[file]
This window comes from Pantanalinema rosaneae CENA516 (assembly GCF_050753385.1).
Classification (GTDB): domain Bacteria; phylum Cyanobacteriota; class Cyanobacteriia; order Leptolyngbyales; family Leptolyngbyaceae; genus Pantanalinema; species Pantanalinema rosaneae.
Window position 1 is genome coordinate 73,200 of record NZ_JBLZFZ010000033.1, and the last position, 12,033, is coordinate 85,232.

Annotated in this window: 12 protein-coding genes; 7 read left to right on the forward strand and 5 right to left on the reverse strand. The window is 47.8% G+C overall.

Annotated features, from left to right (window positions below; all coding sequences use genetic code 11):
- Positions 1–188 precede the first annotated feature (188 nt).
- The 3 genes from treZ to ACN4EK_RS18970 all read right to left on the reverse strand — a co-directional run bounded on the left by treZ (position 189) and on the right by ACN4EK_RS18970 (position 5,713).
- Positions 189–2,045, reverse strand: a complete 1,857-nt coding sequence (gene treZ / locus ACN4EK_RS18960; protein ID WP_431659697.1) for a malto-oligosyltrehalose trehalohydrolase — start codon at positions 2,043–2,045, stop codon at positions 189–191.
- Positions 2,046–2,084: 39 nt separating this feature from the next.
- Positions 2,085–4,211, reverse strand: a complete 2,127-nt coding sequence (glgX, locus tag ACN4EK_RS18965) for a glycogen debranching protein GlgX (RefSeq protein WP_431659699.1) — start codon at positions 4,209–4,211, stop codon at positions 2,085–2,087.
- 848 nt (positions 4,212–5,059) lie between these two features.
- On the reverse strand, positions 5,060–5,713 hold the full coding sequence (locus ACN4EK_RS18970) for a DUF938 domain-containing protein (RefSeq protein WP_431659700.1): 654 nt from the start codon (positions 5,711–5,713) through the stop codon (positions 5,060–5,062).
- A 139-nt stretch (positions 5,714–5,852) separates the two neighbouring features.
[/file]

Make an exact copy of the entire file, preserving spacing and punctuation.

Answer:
This window comes from Pantanalinema rosaneae CENA516 (assembly GCF_050753385.1).
Classification (GTDB): domain Bacteria; phylum Cyanobacteriota; class Cyanobacteriia; order Leptolyngbyales; family Leptolyngbyaceae; genus Pantanalinema; species Pantanalinema rosaneae.
Window position 1 is genome coordinate 73,200 of record NZ_JBLZFZ010000033.1, and the last position, 12,033, is coordinate 85,232.

Annotated in this window: 12 protein-coding genes; 7 read left to right on the forward strand and 5 right to left on the reverse strand. The window is 47.8% G+C overall.

Annotated features, from left to right (window positions below; all coding sequences use genetic code 11):
- Positions 1–188 precede the first annotated feature (188 nt).
- The 3 genes from treZ to ACN4EK_RS18970 all read right to left on the reverse strand — a co-directional run bounded on the left by treZ (position 189) and on the right by ACN4EK_RS18970 (position 5,713).
- Positions 189–2,045, reverse strand: a complete 1,857-nt coding sequence (gene treZ / locus ACN4EK_RS18960; protein ID WP_431659697.1) for a malto-oligosyltrehalose trehalohydrolase — start codon at positions 2,043–2,045, stop codon at positions 189–191.
- Positions 2,046–2,084: 39 nt separating this feature from the next.
- Positions 2,085–4,211, reverse strand: a complete 2,127-nt coding sequence (glgX, locus tag ACN4EK_RS18965) for a glycogen debranching protein GlgX (RefSeq protein WP_431659699.1) — start codon at positions 4,209–4,211, stop codon at positions 2,085–2,087.
- 848 nt (positions 4,212–5,059) lie between these two features.
- On the reverse strand, positions 5,060–5,713 hold the full coding sequence (locus ACN4EK_RS18970) for a DUF938 domain-containing protein (RefSeq protein WP_431659700.1): 654 nt from the start codon (positions 5,711–5,713) through the stop codon (positions 5,060–5,062).
- A 139-nt stretch (positions 5,714–5,852) separates the two neighbouring features.